Command bus in a Rails application

Using commands is an important part of a DDD/CQRS-influenced architecture. In this blogpost I’d like to show you how to use the Arkency Command Bus gem within a Rails application.

Let’s first look at what a command may look like:


class AddCostCode < Dry::Types::Struct
  attribute :code, Types::String
  attribute :description, Types::String
  attribute :company_id, Types::String
end

As you see, it’s just a data structure. We’ve used DryTypes here, but you can use whatever you want, as long as it may help you define the expected params and have some basic “validations”.

Now, let’s look how it’s used from a Rails controller:


class CostCodesController < ApplicationController
  def create
    execute(AddCostCode.new(cost_code_params))
    head :created
  rescue Dry::Types::StructError => err
    head :unprocessable_entity
    raise err
  end
end

The execute method is defined in the ApplicationController as it is used from many controllers:


class ApplicationController < ActionController::Base

  def execute(command)
    command_executor.execute(command)
  end

  def command_executor
    @command_executor ||= CommandExecutor.new
  end
end

So, there’s a CommandExecutor class which is responsible for dispatching commands.


class CommandExecutor
  include EventStoreConfiguration

  def initialize
    @bus = Arkency::CommandBus.new

    register_commands
  end

  def execute(command)
    @bus.(command)
    resubscribe_processes(event_store)
  end

  private
  def register_commands
    @bus.register(AddCostCode, AddCostCodeHandler.new(repository))
    # ...
  end

  def repository
    AggregateRoot::Repository.new(event_store)
  end
end

In this case, we declare a dedidacted command handler, called AddCostCodeHandler.

class AddCostCodeHandler < CommandHandler
  attr_reader :repository

  def initialize(repository)
    @repository = repository
  end

  def call(command)
    aggregate(CompanyCostCentre, Company.new(id: command.company_id)) do |company_settings|
      company_settings.add_cost_code(command.code, command.description)
    end
  end
end

What is the CommandHandler class which we inherit from?

class CommandHandler
  protected
  def aggregate(aggregate_type, *aggregate_id, &block)
    if block
      load(aggregate_type, *aggregate_id).tap do |aggregate|
        block.call(aggregate)
        publish_changes(aggregate)
      end
    else
      load(aggregate_type, aggregate_id)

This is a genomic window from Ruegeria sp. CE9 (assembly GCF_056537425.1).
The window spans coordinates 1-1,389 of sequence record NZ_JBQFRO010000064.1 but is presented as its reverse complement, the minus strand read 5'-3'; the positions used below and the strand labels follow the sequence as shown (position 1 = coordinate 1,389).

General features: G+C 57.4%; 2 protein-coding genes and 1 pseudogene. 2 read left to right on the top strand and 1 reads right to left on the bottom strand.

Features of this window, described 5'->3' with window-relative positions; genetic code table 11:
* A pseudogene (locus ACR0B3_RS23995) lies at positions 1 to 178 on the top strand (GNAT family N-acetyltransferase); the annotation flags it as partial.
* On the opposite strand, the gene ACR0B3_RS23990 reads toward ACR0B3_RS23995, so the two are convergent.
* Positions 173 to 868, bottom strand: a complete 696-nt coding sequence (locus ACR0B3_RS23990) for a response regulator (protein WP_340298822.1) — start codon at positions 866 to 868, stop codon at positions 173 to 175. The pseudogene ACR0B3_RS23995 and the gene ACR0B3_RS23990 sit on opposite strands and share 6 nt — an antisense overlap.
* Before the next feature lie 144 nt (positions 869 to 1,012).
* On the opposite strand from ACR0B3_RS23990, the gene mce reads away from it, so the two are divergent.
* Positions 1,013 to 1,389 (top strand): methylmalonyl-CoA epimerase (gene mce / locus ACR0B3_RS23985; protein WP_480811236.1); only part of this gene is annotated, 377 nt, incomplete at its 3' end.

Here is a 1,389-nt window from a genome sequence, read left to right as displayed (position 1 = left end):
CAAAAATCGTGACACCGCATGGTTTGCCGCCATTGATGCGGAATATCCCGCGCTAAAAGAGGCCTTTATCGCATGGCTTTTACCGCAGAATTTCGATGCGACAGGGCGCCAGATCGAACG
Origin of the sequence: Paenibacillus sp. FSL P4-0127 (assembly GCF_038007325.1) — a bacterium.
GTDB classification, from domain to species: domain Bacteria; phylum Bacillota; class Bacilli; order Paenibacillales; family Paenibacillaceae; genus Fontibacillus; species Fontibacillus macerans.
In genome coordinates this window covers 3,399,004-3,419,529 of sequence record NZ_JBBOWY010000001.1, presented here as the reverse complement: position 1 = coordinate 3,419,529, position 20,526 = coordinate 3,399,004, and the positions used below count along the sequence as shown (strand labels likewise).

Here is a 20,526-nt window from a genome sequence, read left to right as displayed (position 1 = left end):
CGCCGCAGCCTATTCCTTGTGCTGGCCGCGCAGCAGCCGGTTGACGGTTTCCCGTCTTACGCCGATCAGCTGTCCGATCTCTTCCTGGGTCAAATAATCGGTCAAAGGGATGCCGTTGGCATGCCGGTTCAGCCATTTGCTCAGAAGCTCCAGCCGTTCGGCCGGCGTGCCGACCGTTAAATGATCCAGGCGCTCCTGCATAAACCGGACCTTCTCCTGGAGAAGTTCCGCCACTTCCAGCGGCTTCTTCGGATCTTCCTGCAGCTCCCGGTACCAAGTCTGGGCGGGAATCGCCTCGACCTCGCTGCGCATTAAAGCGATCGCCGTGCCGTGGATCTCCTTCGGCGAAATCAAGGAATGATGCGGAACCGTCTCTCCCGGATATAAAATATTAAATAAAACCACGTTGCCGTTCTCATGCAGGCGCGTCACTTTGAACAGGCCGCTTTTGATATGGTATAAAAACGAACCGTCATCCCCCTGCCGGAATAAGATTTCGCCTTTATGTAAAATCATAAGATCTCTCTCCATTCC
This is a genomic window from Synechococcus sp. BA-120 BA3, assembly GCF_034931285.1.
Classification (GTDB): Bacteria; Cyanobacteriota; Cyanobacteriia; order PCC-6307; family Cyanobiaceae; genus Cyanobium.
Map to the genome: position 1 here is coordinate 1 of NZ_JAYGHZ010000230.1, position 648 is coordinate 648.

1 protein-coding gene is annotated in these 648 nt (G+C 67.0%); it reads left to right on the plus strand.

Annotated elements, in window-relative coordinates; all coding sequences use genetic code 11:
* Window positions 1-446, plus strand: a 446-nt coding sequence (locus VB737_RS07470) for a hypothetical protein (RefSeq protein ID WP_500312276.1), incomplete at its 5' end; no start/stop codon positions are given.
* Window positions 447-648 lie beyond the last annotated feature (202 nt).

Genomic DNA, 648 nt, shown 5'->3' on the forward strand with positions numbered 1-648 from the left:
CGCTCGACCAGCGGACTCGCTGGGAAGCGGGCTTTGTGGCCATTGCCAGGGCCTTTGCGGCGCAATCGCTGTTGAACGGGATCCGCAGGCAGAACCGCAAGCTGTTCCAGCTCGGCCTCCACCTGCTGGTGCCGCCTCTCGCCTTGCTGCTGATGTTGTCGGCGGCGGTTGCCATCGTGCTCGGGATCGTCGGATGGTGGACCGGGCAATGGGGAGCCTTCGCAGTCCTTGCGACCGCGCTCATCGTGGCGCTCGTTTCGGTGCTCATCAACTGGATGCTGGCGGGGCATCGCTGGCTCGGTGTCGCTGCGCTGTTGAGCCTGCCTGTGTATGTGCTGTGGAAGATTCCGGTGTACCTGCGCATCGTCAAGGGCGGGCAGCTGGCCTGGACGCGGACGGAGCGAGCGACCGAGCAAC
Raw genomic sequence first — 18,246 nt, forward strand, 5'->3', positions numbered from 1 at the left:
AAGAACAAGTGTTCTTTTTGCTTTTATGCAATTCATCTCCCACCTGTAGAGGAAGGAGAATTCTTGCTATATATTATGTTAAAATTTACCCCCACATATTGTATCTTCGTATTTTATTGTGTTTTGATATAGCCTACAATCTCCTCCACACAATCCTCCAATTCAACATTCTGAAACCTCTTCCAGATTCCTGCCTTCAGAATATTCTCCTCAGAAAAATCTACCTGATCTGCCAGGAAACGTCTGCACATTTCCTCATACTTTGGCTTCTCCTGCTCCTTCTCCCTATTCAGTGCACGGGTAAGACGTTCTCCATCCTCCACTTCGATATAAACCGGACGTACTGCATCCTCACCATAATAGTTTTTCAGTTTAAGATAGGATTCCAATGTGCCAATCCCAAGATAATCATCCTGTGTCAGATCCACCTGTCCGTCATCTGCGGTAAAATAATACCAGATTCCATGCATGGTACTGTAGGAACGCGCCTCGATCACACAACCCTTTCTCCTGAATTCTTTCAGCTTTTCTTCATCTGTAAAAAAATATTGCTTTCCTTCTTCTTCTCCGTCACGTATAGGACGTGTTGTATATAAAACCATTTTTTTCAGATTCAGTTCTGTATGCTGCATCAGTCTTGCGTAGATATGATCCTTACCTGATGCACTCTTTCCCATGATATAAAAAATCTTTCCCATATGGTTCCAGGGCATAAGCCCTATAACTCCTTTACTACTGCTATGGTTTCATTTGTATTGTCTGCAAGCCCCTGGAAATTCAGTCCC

end
  end

  private
  def load(aggregate_type, *aggregate_id)
    aggregate_type.new(*aggregate_id).tap do |aggregate|
      repository.load(aggregate)
    end
  end

  def publish_changes(aggregate)
    repository.store(aggregate)
  end
end

We use a full-CQRS approach here together with event sourcing and aggregates. Let’s look at the aggregate here:

class CompanyCostCentre
  include AggregateRoot::Base

  def initialize(company)
    @company = company
    @codes = []
  end

  def add_cost_code(code, description)
    ensure_code_is_unique(code)
    apply(cost_code_added(code, description))
  end

  def cost_code_added(code, description)
    CostCodeAdded.new(data: {
        code: code,
        description: description,
        company_id: company.id
    })
  end

This means, that we’re publishing a successful CostCodeAdded event, which can be used in other places of the system. One main place may be a read model - to help us retrieve the data from the system. (In CQRS read models serve as the Query part)

How are the events then connected?

module EventStoreConfiguration
  def event_store
    @client ||= RailsEventStore::Client.new.tap do |client|
      client.subscribe(BuildCostCodeReadModel.new, [CostCodeAdded])
    end
  end
end
class BuildCostCodeReadModel

  def call(event)
    case event.class.to_s
      when 'CostCodeAdded' then handle_cost_code_added(event)
    end
  end

  def handle_cost_code_added(event)
    CompanyCostCode.create!(code: event.data.code, company_id: event.data.company_id, description: event.data.description)
  end
end

In which, the CompanyCostCode is just a normal ActiveRecord class:

class CompanyCostCode < ActiveRecord::Base
  def self.all_for_company(company)
    where(company_id: company.id)
  end
end

And on the read side of the application, it’s used from a controller, as any other ActiveRecord objects collection.

PS